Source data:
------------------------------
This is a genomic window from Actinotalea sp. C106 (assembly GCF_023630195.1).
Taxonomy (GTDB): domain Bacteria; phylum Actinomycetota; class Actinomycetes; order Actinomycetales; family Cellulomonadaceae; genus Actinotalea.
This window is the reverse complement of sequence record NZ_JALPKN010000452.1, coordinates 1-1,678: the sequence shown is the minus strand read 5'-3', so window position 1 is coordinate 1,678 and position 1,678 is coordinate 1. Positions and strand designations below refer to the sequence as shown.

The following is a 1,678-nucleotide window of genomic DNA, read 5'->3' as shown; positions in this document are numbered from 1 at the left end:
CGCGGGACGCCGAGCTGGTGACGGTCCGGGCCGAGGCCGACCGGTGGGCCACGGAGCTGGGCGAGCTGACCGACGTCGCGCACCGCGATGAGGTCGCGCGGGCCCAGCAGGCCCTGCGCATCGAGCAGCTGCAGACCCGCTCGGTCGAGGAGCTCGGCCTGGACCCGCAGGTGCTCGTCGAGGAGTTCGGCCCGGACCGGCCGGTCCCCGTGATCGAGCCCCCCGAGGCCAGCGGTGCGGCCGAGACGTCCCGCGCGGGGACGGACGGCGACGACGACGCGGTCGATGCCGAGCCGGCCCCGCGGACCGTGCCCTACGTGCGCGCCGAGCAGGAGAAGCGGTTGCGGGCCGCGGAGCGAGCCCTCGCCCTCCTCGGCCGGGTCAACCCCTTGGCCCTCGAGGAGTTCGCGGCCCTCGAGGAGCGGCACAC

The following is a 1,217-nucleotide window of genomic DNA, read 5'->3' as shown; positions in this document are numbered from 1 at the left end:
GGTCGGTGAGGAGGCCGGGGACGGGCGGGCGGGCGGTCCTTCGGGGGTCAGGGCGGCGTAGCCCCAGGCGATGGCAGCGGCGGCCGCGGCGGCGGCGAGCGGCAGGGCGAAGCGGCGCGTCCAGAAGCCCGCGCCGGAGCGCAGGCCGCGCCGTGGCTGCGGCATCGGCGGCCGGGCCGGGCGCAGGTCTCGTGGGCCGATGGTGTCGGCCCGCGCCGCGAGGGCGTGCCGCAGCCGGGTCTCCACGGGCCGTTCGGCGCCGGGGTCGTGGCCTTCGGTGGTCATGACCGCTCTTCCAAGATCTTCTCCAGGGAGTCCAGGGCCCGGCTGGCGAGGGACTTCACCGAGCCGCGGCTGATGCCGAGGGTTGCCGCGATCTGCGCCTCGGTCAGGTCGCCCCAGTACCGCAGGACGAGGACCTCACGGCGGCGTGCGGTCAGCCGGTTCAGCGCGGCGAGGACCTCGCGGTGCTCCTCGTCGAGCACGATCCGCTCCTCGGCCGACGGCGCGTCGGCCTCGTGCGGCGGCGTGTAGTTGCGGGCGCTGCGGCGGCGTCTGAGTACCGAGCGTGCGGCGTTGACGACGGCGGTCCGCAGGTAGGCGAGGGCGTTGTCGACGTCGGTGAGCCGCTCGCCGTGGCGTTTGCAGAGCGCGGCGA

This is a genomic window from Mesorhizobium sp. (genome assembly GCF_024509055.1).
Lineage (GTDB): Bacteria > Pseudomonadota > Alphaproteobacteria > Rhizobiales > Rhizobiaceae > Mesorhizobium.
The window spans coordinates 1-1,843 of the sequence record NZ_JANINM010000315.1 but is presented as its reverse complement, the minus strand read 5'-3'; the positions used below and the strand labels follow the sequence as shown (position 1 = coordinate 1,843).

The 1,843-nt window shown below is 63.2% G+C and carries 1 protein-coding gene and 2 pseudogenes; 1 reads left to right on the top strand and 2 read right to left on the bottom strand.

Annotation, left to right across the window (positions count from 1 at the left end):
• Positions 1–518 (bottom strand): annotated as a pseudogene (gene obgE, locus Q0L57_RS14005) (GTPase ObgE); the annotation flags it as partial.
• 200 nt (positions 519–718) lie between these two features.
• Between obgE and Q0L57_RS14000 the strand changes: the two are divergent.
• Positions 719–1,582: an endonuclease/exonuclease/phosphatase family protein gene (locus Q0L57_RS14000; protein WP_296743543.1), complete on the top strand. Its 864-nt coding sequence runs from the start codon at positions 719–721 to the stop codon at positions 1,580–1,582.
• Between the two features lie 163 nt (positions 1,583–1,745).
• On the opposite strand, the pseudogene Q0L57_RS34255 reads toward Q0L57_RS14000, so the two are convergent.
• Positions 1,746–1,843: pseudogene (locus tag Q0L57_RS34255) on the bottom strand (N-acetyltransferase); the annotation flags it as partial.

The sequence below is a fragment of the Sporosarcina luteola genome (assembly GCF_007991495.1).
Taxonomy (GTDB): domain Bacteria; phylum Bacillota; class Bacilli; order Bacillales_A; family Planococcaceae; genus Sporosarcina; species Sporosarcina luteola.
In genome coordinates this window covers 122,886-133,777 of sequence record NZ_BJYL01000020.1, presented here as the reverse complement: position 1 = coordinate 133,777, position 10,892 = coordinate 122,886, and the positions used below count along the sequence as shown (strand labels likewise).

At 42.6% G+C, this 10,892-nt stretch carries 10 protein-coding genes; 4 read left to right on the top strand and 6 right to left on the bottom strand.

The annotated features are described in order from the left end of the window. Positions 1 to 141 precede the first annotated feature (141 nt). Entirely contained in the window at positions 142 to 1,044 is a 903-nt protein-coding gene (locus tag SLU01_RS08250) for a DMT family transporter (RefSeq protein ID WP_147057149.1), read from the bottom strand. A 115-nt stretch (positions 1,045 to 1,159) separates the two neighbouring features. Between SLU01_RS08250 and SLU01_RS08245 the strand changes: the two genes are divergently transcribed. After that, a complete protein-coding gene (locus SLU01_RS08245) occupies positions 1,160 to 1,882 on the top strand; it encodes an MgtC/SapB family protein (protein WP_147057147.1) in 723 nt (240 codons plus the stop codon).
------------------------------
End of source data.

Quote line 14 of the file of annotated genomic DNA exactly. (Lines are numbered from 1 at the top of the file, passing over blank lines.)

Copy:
• 200 nt (positions 519–718) lie between these two features.